Quotation by Bertrand Russell

When I was a boy, I had a clock with a pendulum that could be lifted off. I found that the clock went very much faster without the pendulum. If the main purpose of a clock is to go, the clock was the better for losing its pendulum. True, it could no longer tell the time, but that did not matter if one could teach oneself to be indifferent to the passage of time. The linguistic philosophy which cares only about language and not about the world, is like the boy who preferred the clock without the pendulum because, although it no longer told the time, it went more easily than before and at a more exhilarating pace.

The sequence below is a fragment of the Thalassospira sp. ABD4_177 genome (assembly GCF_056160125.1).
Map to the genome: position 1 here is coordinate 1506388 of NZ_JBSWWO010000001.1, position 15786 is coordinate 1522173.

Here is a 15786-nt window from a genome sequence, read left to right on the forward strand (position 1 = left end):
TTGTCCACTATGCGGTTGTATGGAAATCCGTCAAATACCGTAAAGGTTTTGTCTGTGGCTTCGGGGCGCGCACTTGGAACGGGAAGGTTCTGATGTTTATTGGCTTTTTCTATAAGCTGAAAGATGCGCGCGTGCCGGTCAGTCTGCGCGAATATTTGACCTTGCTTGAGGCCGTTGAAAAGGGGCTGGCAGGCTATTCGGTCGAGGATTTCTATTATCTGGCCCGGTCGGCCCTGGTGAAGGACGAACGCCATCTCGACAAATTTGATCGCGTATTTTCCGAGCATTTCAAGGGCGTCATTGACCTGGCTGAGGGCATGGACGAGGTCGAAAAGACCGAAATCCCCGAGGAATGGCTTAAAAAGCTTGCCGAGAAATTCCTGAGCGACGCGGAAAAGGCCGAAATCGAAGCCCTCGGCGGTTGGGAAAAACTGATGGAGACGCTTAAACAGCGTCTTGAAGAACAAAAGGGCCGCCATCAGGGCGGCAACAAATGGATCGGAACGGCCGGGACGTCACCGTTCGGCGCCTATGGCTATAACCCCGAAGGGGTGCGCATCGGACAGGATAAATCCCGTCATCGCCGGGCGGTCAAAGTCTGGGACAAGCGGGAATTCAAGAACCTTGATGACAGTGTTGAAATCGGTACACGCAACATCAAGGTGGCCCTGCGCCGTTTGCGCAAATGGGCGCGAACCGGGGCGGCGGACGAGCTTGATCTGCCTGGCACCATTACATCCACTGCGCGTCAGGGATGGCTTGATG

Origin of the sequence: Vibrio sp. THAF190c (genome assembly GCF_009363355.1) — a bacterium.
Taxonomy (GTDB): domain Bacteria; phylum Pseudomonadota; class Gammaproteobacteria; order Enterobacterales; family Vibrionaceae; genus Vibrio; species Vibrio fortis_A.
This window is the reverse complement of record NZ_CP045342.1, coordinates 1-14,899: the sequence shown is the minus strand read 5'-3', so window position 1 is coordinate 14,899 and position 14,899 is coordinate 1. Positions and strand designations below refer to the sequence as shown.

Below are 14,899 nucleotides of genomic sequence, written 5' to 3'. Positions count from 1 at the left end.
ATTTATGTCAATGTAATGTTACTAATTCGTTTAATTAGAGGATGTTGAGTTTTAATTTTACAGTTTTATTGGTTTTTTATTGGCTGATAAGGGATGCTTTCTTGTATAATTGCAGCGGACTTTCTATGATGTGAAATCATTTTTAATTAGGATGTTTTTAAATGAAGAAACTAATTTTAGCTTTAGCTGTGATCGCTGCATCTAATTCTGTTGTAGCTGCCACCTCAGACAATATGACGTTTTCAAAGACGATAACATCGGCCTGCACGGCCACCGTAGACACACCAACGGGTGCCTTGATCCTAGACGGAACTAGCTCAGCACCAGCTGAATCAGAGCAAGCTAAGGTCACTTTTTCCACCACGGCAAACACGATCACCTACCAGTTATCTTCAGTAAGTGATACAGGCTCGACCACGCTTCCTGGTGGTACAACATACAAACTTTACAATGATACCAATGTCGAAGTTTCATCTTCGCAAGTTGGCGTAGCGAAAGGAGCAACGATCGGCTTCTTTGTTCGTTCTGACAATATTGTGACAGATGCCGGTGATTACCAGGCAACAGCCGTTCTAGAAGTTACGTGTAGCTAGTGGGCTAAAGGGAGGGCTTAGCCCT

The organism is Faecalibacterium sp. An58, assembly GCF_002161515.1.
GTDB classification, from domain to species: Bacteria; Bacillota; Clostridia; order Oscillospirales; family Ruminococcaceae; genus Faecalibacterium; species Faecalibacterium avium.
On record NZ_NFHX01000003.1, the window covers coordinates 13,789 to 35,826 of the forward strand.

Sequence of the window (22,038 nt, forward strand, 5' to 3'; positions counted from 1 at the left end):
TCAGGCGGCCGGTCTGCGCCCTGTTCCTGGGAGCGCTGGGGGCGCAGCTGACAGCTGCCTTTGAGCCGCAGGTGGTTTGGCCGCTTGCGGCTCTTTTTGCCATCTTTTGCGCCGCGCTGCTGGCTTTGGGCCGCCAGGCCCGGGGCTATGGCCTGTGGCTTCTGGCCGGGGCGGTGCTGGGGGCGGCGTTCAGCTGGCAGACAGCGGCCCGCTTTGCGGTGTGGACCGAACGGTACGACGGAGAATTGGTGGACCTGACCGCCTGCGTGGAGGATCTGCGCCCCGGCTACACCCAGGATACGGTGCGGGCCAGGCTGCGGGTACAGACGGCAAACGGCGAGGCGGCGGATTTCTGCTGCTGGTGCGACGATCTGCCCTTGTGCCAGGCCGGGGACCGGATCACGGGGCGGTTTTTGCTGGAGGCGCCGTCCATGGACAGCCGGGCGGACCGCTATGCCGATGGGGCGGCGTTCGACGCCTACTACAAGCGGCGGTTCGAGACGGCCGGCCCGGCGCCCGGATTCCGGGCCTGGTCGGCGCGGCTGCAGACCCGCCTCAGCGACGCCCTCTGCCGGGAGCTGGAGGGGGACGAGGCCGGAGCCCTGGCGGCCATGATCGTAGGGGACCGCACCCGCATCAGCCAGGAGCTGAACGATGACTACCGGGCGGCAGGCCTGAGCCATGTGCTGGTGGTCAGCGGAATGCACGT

Bertrand Russell (1872–1970), British philosopher, logician, activist, pacifist. Words and Things, introduction, p. 15, E. Gellner with introduction by Bertrand Russell (1960).

Reminiscent of the same author's statement (attributed) that "linguistic philosophy is the attempt to obtain through theft what one has been unable to gain by honest toil."
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